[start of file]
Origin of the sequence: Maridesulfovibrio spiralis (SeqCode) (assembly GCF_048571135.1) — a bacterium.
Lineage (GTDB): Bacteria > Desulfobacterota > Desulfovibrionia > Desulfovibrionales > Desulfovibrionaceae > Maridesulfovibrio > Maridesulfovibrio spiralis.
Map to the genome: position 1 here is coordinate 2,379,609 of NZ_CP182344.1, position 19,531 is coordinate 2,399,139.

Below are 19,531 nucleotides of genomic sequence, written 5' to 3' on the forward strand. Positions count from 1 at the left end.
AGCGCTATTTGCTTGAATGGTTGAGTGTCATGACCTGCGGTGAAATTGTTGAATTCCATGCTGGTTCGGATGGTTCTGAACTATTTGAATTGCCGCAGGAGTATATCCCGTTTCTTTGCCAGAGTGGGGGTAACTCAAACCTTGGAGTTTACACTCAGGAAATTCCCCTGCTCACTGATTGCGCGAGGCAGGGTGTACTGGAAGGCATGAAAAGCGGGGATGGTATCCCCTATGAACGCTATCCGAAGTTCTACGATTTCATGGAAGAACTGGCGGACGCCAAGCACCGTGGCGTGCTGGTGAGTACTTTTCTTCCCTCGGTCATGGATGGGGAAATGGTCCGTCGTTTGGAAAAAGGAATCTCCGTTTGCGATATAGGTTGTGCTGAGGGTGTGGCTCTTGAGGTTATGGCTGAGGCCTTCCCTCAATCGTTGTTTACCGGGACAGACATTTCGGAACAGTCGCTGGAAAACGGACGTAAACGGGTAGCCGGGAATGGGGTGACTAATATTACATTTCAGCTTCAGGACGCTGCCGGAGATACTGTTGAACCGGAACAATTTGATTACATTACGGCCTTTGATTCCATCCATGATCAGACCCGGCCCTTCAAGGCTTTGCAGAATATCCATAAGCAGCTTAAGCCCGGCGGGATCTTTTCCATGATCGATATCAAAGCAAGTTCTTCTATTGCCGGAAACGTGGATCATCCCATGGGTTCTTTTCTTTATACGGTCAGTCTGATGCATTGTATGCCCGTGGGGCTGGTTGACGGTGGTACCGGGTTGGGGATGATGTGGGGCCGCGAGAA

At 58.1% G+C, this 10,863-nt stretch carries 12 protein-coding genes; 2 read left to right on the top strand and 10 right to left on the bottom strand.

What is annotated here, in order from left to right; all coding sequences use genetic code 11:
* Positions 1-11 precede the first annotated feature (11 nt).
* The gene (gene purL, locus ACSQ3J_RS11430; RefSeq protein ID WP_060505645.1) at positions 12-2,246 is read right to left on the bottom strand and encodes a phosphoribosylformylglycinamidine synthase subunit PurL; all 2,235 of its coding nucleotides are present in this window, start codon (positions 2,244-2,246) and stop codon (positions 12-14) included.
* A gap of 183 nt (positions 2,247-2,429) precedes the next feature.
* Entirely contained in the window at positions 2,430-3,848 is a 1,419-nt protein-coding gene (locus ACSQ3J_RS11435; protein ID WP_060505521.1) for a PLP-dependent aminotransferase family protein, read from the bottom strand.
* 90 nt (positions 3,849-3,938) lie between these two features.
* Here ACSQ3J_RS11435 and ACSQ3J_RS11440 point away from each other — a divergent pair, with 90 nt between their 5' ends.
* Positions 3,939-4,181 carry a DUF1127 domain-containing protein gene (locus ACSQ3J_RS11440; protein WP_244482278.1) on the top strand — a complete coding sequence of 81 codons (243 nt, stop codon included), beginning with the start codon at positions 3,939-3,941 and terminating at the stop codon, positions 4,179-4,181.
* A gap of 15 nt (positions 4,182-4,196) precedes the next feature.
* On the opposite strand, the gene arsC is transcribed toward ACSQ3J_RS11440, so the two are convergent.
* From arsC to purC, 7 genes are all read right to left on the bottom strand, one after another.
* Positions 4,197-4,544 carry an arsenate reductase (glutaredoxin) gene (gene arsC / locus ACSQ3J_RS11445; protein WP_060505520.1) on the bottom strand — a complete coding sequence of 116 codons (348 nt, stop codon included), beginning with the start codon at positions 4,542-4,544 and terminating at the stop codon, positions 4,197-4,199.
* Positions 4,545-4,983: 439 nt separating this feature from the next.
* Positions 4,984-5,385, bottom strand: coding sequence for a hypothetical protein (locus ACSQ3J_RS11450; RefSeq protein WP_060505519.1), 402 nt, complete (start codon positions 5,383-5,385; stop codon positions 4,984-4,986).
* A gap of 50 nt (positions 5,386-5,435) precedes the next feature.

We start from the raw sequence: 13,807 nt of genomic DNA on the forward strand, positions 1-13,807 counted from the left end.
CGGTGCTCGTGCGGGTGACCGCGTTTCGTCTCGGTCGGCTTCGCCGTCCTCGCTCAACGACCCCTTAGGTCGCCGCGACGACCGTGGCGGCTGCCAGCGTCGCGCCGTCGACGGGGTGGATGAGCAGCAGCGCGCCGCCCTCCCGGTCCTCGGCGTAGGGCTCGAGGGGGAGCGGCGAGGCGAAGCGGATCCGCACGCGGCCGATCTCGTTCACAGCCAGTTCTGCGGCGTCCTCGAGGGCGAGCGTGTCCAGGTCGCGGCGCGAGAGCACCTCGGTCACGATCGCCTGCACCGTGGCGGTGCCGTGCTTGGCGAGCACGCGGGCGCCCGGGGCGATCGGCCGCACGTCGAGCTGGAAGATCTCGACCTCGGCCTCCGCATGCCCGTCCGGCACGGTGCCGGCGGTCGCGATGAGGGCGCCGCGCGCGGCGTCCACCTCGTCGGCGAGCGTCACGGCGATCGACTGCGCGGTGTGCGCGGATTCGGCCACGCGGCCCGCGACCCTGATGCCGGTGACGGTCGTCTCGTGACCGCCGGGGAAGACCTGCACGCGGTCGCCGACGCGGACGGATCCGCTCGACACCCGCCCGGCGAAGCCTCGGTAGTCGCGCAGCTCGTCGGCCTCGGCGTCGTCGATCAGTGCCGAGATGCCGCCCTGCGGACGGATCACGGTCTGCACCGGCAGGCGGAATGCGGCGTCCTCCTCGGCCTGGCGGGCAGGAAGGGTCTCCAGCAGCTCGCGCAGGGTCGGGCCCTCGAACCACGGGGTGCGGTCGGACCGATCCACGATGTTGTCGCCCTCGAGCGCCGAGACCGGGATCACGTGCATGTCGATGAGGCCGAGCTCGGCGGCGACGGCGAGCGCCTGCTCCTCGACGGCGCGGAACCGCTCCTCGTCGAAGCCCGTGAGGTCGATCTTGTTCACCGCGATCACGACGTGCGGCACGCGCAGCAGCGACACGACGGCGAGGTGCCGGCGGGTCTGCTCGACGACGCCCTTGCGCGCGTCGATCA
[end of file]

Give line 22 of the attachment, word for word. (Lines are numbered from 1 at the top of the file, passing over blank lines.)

We start from the raw sequence: 13,807 nt of genomic DNA on the forward strand, positions 1-13,807 counted from the left end.